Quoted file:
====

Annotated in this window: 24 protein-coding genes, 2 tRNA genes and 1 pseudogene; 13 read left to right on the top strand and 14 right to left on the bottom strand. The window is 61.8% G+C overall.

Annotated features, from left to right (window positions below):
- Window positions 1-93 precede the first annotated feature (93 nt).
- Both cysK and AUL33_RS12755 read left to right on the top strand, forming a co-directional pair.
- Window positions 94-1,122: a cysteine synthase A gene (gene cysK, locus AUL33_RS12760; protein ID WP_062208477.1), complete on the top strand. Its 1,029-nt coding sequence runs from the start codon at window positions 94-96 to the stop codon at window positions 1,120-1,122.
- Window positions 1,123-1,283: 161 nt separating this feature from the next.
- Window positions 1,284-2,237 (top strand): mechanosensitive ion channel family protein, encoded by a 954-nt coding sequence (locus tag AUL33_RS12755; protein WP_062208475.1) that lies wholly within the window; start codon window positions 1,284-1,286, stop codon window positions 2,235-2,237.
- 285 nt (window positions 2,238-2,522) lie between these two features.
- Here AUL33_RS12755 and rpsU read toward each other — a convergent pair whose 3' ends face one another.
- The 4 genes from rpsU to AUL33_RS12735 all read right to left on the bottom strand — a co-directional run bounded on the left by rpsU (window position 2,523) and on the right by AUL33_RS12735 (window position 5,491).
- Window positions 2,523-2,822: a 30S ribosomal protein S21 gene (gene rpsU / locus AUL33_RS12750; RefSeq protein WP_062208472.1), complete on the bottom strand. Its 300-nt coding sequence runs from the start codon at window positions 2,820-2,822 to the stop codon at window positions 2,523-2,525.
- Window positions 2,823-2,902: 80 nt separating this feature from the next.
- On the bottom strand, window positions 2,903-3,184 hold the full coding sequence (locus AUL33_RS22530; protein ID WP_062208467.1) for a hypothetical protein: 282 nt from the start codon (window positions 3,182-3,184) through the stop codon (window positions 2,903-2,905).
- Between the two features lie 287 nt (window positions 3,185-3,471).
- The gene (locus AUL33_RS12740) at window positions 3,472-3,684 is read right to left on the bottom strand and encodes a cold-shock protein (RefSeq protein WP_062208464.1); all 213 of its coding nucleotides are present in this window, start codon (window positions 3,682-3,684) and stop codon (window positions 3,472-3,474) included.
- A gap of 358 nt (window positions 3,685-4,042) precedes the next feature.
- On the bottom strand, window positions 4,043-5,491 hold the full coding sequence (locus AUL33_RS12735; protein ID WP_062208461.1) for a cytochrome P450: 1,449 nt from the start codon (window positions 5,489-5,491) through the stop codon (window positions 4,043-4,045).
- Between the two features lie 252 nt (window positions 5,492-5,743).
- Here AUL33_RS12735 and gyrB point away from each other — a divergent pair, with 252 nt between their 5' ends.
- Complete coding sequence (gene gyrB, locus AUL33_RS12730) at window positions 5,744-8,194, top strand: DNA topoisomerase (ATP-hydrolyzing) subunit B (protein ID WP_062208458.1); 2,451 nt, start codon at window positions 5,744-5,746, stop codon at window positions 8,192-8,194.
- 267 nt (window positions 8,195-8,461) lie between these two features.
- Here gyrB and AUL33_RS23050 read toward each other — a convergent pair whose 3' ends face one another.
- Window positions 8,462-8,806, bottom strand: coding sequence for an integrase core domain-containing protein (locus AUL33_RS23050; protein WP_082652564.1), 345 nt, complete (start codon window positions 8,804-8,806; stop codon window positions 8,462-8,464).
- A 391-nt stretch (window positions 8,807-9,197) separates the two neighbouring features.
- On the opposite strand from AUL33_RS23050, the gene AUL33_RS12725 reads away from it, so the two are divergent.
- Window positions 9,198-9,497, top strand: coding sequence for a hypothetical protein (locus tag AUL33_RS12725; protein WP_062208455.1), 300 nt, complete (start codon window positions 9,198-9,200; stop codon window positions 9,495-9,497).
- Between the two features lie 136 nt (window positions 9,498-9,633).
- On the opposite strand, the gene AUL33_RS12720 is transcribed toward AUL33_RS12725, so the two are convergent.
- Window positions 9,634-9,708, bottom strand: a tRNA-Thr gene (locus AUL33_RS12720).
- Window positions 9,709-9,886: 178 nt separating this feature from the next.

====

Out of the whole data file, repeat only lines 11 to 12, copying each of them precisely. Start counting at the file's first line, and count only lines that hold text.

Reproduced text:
- Window positions 2,523-2,822: a 30S ribosomal protein S21 gene (gene rpsU / locus AUL33_RS12750; RefSeq protein WP_062208472.1), complete on the bottom strand. Its 300-nt coding sequence runs from the start codon at window positions 2,820-2,822 to the stop codon at window positions 2,523-2,525.
- Window positions 2,823-2,902: 80 nt separating this feature from the next.